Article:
Uncertain info should be treated as such. The problem is when people take the uncertain information as so certain that it justifies messing with other peoples lives.

The existence of god is yet another complex and uncertain topic. Some have seen or experienced evidence of God's existence, while others see evidence that there is no god.

delusional vs not delusional. haha ;)

One of the funnier 'proofs' I've heard is:
churchie: "It's proven fact that after a big showing of your faith, something bad will happen"
me: "fact? you're being funny right?"
churchie: "Seriously it's been proven. for example, my friend [did some big churchy thing] and the next day he had a book of 100 CDs stolen from his car"
me: "oh ok, I see where the evidence for your 'fact' comes from". People get high and mighty after showing their faith and think god is protecting them, then do stupid things like leave a huge book of CDs in the car. This wreckless behavoir is sure to bring up some extra problems. On top of that, every one experiences lots of good and bad things every day. Only a delusional person would see something that happens all the time as something special."
churchie: "f off, don't talk to me"
me: "you started it"

All the proof I've heard about religion is so laughable that I think anyone who believes it is delusional. They are choosing to believe in 1 of the trillion possible answers to the big question without any good proof. To not believe in religion doesn't mean I belieive proof of the opposite, it just means I'm not fooled by lousy 'proof'.

According to the dictionary, one is delusional if they believe something in spite of invalidating evidence to the contrary. In other words, it has to be something that has been proven to be false like the fake moon landing. Why call some of yours and mine favourite Castanutters names with such pejorativity?

ETA: Using your definition of delusional, every single one of us is delusional because we all believe things that are not proven. For example, in the last page you said, " I say religous people cause more harm than good". This is a perfectly valid opinion, but since you have no proof you are "delusional".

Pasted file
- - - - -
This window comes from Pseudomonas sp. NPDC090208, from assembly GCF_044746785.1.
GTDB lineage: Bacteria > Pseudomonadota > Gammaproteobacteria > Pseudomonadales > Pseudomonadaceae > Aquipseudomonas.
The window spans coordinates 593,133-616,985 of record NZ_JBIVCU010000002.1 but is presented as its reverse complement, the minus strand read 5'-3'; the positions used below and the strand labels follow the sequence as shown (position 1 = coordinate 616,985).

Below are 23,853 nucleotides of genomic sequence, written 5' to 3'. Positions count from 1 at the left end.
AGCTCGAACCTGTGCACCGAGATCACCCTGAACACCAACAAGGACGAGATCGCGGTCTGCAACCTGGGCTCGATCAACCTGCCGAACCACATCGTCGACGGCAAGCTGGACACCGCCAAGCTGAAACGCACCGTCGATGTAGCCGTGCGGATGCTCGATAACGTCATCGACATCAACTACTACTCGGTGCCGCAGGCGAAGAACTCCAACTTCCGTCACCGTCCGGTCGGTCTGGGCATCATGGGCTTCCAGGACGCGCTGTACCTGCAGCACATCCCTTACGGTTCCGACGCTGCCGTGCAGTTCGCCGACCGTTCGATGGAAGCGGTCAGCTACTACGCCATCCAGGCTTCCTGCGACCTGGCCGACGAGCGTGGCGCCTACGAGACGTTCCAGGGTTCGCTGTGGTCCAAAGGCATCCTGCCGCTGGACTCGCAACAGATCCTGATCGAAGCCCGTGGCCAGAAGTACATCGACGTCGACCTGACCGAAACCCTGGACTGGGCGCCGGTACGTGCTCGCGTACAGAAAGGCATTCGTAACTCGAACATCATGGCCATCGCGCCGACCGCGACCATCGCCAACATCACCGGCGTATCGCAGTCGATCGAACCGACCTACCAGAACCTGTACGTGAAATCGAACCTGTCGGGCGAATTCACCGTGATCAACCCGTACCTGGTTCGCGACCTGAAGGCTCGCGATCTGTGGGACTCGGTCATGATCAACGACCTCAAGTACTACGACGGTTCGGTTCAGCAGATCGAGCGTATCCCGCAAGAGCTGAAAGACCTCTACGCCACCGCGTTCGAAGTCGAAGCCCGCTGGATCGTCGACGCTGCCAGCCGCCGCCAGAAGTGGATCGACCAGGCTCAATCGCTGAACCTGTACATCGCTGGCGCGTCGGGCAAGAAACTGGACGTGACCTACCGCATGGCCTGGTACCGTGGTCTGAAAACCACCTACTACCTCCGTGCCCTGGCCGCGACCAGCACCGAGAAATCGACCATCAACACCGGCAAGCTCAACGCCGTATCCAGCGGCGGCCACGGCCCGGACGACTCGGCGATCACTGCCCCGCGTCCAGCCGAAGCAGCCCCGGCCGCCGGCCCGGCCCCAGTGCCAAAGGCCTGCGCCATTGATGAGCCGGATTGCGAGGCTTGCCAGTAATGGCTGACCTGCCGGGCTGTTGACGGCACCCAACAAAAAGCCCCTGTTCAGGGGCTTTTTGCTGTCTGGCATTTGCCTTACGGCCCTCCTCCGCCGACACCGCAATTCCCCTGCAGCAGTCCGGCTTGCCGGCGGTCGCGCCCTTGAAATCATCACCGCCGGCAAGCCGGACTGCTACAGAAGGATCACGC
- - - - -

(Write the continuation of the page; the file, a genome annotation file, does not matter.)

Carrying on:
P.S. for the record, I don't think you are delusional.



lol, I like that disclaimer at the end. you don't think I'm delusional, just wrong. haha.

You brought up some good points... I came up with similar ones while writing my last one. haha

I think lots of people understand their religous belief is probably wrong, but they follow it because it makes them happy. In that case, they are faking their delusion. Technically, I think they are also faking being religious, so don't fall in with the group I called delusional. But in case they do, I think I was still right. haha ;). When this fake delusion has an effect, I think it becomes real. Specially when it affects other people. Which is also why I hate religion so much. The way I see it, when people support religion, they are trashing other things. So when I trash religion, it's more of a defense than an attack. I think religion has had an effect on all of our lives, from societal norms, to govt. Organized religions are so quick to attack things they don't like, but non-religious people are too nice to say anything bad about religion. They laugh at religous people but leave them alone because 'they're only hurting themselves'. I think they have alot more effect than most people think, and I'm sick of the 1 sided fight. Religions love pointing out flaws and people see that as them trying to help, but when I mention some flaws they have, it sounds offensive.

You mention trashing our friendly castanutters. I don't like making people mad at me, so rarely talk trash. Which is why I come here, away from my real life so I can express my feelings without angering people I have to see often, and have the opportunity for discussion of how I might be wrong (which by the way, I doubt) ;)
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Re: And what religion should you be?

Postby rideforever » Sep 20th, 2010, 3:39 pm

Nibs wrote:Ride I pretty much agree with you but, you/we are made up of particles/wavicles/other stuff, and space between them. There is much more space than stuff in virtually all known matter.